Monday, November 17, 2008

had a busy weekend; played twice with the band, first time with february sky, a pair of chicago musicians whom I really liked but unfortunately was unable to say goodbye to. they carry with them a number of originals, and old scottish songs, and are proudly folk, in spite of the fact that so many of their friends just went "rock" and made the bigger money. we played a couple of songs together, including city of new orleans which i had an unusual interpretation of, but they had to just live with that like one would live with somebody having trouble jumping off and on a moving boxcar. then we played at the wsiu studios the following day, and i have to say, a camera is not as generous as a live audience, but live and learn, i'm sure that's what the young folks there were thinking as they tried to film us.

but, for over ten days i've been mulling over the death, and life as reported by the guardian, of miriam makeba, well-known african singer and one of my favorite all-time musicians. she made a tape back in her early days, welele, one of my favorite all-time, which i can play half a dozen times every time i get it out; "i grew up on this cd," my son was heard to say this week. i drove around c'dale listening to it, half a dozen more times; but, what doesn't really settle is the tragedy of her life as told by the story. her music was always so uplifting, and pure, that it seems like politics and political tragedy just swooped down on her and ruined her...separated her from her family, her country, her people, and instead gave her political alliances, and political trouble, and grief when she made a cultural exchange with paul simon, without which i may never have heard south african music. in other words, i'm in favor of cultural exchange; it's given me a world of riches. i still consider her one of the best musicians i've ever heard, able to bring an uplifting spirit through a language i'd never heard.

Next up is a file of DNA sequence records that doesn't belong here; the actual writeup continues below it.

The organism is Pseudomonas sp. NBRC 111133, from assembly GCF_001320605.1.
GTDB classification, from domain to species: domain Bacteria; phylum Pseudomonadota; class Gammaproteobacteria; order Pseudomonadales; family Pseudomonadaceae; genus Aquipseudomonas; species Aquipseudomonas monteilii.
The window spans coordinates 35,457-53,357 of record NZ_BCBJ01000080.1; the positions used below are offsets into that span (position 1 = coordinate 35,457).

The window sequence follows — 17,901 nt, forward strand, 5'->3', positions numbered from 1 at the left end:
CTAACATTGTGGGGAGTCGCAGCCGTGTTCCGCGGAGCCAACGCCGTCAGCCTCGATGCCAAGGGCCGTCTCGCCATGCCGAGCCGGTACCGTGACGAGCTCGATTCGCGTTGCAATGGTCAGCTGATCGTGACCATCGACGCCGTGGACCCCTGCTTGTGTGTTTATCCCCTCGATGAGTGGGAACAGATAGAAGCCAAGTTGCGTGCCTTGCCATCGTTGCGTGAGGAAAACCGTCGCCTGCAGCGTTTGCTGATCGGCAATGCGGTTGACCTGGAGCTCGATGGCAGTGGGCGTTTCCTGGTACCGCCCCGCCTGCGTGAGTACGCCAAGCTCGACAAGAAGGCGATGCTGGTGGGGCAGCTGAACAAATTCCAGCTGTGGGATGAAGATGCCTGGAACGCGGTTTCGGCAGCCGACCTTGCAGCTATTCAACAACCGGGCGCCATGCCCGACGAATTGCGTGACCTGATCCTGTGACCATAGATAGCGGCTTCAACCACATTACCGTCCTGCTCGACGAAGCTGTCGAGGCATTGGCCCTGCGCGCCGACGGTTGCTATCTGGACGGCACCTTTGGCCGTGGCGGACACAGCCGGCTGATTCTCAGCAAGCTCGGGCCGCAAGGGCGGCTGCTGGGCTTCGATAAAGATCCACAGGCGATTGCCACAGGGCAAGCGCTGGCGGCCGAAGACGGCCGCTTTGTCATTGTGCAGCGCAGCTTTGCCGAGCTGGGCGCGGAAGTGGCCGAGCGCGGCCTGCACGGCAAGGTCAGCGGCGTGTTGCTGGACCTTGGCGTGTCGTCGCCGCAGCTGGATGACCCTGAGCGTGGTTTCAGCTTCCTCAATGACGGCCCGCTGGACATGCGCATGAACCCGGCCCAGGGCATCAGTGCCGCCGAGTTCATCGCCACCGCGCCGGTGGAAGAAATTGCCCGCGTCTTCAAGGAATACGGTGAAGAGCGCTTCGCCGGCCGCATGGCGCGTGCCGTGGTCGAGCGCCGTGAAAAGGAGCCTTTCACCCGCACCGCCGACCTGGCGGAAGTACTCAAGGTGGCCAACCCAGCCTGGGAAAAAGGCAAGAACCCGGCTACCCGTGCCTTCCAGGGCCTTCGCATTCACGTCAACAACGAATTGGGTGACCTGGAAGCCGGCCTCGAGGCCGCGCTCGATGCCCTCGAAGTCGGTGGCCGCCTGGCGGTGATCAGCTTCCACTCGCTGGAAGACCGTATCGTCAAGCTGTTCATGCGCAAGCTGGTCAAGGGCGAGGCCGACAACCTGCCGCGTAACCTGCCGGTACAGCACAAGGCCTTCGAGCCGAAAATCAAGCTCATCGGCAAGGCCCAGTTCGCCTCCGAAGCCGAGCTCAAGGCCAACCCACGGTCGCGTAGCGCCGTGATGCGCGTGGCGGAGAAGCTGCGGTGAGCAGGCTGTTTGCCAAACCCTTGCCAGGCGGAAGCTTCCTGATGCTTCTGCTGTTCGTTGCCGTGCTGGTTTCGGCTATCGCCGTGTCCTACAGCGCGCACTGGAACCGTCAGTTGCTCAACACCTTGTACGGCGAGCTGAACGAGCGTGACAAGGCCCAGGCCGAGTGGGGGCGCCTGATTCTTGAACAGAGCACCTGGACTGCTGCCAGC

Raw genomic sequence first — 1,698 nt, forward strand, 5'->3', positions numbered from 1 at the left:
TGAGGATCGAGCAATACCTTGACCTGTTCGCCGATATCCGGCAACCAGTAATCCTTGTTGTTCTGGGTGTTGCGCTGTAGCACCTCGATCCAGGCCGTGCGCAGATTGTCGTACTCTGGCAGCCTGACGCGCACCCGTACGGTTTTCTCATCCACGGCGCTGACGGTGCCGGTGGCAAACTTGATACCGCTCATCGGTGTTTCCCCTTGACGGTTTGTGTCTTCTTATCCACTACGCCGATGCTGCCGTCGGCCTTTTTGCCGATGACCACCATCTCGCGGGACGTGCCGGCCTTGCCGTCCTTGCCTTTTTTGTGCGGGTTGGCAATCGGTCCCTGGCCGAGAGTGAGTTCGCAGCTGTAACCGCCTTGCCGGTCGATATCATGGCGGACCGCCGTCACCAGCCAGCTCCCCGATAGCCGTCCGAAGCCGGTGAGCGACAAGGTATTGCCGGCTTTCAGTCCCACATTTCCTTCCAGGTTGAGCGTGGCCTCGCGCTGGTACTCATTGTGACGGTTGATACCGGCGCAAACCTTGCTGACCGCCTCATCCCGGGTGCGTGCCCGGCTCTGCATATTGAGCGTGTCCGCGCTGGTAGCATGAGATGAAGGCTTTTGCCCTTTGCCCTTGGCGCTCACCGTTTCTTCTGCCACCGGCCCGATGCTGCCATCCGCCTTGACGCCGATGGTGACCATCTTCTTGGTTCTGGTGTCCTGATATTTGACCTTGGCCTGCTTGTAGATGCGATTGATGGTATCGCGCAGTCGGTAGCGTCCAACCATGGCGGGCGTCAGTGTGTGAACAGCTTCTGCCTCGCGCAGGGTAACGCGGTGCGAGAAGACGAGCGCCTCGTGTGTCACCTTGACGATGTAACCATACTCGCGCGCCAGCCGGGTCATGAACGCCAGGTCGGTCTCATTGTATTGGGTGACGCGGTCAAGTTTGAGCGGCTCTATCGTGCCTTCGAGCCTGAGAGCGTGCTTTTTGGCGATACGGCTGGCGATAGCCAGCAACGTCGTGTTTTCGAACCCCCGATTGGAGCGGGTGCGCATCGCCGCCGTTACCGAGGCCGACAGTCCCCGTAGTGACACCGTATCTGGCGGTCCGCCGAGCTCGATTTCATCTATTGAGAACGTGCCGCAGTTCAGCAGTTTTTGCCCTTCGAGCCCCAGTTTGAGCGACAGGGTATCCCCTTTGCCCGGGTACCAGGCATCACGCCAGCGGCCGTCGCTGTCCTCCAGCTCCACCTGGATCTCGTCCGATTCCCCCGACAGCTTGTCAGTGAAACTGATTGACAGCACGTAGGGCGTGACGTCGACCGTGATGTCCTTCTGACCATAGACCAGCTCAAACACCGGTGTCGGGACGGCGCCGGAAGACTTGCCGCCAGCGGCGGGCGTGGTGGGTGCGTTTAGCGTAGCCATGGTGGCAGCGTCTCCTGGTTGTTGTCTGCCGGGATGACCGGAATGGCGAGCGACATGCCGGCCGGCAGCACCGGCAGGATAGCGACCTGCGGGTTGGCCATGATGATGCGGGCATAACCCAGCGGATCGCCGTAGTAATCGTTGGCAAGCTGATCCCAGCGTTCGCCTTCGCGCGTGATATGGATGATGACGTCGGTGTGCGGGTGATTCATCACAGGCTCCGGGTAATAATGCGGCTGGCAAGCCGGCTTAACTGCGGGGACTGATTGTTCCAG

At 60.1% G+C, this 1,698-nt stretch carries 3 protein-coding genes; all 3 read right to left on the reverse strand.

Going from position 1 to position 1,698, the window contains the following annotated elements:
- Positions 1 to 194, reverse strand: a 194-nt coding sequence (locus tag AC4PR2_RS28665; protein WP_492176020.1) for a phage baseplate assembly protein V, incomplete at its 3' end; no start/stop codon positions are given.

good folk is like that; you don't have to be of the culture it's sung in to feel its power. she maintained all along that she sang what was in her heart; she didn't intend to be political or represent a movement or, as it turned out, have her life rent asunder by political firestorm caused essentially by the apartheid regime dominating her lifetime. all that political stuff, it turned out, was bigger than just her and her music and her family could beat. her family said that she often said she would play music until she died, and she did- they were shouting for an encore, in southern italy, when she collapsed. so much of her life happened before i was even around; it explains why i heard of her so rarely, felt even like i was the only one who'd heard her around here. didn't even know how political her name sounded to people; to me, it was just musical, as i hadn't even imagined the rest of it. i've heard of hugh masakela, and stokely carmichael, of course, didn't know she was connected to them in any way. maybe you'll hear more of her music, not that she's died.

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